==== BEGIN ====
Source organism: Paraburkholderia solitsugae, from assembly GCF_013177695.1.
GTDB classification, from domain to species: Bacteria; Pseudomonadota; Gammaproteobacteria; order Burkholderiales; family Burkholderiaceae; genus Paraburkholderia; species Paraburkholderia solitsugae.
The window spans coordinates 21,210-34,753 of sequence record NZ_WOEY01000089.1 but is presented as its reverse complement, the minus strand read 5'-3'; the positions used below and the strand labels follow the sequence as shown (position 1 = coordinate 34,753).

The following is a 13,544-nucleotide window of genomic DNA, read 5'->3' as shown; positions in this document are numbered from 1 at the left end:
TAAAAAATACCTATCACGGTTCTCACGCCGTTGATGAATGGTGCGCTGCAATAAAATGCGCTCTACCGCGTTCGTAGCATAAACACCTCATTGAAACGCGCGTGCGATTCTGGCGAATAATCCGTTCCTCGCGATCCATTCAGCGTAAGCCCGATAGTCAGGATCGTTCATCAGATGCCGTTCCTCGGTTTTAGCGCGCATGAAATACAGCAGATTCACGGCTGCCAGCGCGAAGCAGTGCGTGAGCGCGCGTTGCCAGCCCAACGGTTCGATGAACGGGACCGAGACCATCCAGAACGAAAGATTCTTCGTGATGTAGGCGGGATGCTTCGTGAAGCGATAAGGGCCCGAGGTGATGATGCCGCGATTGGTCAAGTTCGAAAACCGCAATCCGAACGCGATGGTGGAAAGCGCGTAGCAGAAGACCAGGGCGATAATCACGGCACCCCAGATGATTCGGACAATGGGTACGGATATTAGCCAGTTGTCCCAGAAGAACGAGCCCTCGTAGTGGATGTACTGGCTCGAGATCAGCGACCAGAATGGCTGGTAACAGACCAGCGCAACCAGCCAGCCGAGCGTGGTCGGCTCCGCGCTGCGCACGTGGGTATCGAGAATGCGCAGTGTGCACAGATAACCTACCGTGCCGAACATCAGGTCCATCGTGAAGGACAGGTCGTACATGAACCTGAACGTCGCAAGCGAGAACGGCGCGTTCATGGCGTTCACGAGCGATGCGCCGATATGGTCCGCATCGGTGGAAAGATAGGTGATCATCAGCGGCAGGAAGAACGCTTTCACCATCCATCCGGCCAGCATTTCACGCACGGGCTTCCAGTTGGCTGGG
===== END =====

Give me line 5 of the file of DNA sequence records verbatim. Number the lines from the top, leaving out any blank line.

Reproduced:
TAAAAAATACCTATCACGGTTCTCACGCCGTTGATGAATGGTGCGCTGCAATAAAATGCGCTCTACCGCGTTCGTAGCATAAACACCTCATTGAAACGCGCGTGCGATTCTGGCGAATAATCCGTTCCTCGCGATCCATTCAGCGTAAGCCCGATAGTCAGGATCGTTCATCAGATGCCGTTCCTCGGTTTTAGCGCGCATGAAATACAGCAGATTCACGGCTGCCAGCGCGAAGCAGTGCGTGAGCGCGCGTTGCCAGCCCAACGGTTCGATGAACGGGACCGAGACCATCCAGAACGAAAGATTCTTCGTGATGTAGGCGGGATGCTTCGTGAAGCGATAAGGGCCCGAGGTGATGATGCCGCGATTGGTCAAGTTCGAAAACCGCAATCCGAACGCGATGGTGGAAAGCGCGTAGCAGAAGACCAGGGCGATAATCACGGCACCCCAGATGATTCGGACAATGGGTACGGATATTAGCCAGTTGTCCCAGAAGAACGAGCCCTCGTAGTGGATGTACTGGCTCGAGATCAGCGACCAGAATGGCTGGTAACAGACCAGCGCAACCAGCCAGCCGAGCGTGGTCGGCTCCGCGCTGCGCACGTGGGTATCGAGAATGCGCAGTGTGCACAGATAACCTACCGTGCCGAACATCAGGTCCATCGTGAAGGACAGGTCGTACATGAACCTGAACGTCGCAAGCGAGAACGGCGCGTTCATGGCGTTCACGAGCGATGCGCCGATATGGTCCGCATCGGTGGAAAGATAGGTGATCATCAGCGGCAGGAAGAACGCTTTCACCATCCATCCGGCCAGCATTTCACGCACGGGCTTCCAGTTGGCTGGG